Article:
The "fighting parson" was a common sight in the American Revolution. Why? Because American Christianity—anchored in a Protestant understanding of religious freedom—gave its blessing to democratic self-government. For many evangelical ministers, unconstrained British rule not only represented an oppressive monarchy that trampled on their civil rights. It supported a national church, the Anglican Church, which they feared would impose its doctrines and practices on the colonies if given half a chance.Where did they get their ideas?
In this, preachers such as Elisha Williams of Wethersfield, Conn., drew as readily from political philosophers as they did from the Bible to defend a "natural and unalienable right of private judgment in matters of religion." English philosopher John Locke was quoted frequently in evangelical sermons ...However, Loconte denies the influence of the Enlightenment:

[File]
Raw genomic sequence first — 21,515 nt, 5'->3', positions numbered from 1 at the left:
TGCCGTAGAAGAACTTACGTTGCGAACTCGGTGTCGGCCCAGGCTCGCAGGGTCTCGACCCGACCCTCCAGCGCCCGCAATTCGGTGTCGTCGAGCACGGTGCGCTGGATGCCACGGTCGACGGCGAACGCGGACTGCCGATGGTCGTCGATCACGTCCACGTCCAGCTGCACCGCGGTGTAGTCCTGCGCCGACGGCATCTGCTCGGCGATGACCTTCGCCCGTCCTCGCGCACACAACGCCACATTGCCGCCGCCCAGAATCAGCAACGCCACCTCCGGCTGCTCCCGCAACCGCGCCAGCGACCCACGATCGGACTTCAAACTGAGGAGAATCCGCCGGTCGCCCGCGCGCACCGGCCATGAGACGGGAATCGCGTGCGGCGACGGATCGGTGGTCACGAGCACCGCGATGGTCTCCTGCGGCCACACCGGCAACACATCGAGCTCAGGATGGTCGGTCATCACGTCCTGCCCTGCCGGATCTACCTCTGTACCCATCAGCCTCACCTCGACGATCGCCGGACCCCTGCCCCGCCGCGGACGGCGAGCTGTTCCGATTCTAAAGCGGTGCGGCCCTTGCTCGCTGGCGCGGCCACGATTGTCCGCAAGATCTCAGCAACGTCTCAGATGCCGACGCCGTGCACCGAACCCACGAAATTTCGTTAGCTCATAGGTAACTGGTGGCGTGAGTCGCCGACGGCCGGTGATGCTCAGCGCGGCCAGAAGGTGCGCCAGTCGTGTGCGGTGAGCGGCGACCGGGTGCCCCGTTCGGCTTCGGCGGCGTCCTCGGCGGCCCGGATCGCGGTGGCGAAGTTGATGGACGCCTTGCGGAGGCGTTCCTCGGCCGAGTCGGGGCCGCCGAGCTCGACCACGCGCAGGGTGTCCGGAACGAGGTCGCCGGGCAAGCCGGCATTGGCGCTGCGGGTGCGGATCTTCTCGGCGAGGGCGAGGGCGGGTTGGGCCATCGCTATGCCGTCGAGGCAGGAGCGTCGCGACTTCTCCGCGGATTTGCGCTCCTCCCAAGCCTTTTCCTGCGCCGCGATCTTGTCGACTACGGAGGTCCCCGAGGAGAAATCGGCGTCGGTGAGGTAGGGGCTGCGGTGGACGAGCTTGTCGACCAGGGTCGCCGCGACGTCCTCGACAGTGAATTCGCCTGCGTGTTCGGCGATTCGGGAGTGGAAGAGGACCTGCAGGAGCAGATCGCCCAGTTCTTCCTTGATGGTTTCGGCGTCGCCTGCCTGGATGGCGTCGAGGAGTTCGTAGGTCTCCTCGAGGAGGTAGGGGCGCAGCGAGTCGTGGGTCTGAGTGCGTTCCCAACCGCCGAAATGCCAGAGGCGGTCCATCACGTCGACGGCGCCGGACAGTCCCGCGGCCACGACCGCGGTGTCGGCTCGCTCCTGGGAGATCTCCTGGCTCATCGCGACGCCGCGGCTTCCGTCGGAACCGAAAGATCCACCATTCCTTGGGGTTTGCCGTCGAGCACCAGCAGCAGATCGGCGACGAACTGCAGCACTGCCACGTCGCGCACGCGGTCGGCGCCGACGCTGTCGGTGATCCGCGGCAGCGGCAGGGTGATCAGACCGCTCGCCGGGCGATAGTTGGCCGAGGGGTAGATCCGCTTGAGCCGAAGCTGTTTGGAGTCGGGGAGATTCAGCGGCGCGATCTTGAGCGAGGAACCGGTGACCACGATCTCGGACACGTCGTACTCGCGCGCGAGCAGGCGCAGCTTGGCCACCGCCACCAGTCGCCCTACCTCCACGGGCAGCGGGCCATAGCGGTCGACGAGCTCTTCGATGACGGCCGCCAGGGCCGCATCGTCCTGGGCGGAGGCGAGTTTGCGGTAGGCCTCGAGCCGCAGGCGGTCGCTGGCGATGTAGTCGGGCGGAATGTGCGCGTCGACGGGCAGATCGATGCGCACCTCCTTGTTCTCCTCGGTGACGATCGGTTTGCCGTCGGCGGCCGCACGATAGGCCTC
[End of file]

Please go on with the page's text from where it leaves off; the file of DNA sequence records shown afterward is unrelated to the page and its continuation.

It is now widely assumed that religious toleration—a hallmark of the secular, democratic West—grew out of the 18th-century Enlightenment. This may be true in much of Europe, but not in the United States.Locke, the founder of British Empiricism, is generally considered a founding figure of the Enlightenment although I’ve seen the term used in a restricted sense. It appears that I wasn't the only one confused by this argument. David W. Opderbeck, Seton Hall University School of Law, writes in a letter to the editor:
Well, could it be that the evangelical preachers were interpreting their Bibles through the eyes of the quintessential Enlightenment philosopher John Locke? Indeed they were. More careful historians of early American evangelicalism have demonstrated the ties between certain strands of Enlightenment thought and early evangelical theology ...It's well worth reading both Loconte's article and Opderbeck's letter.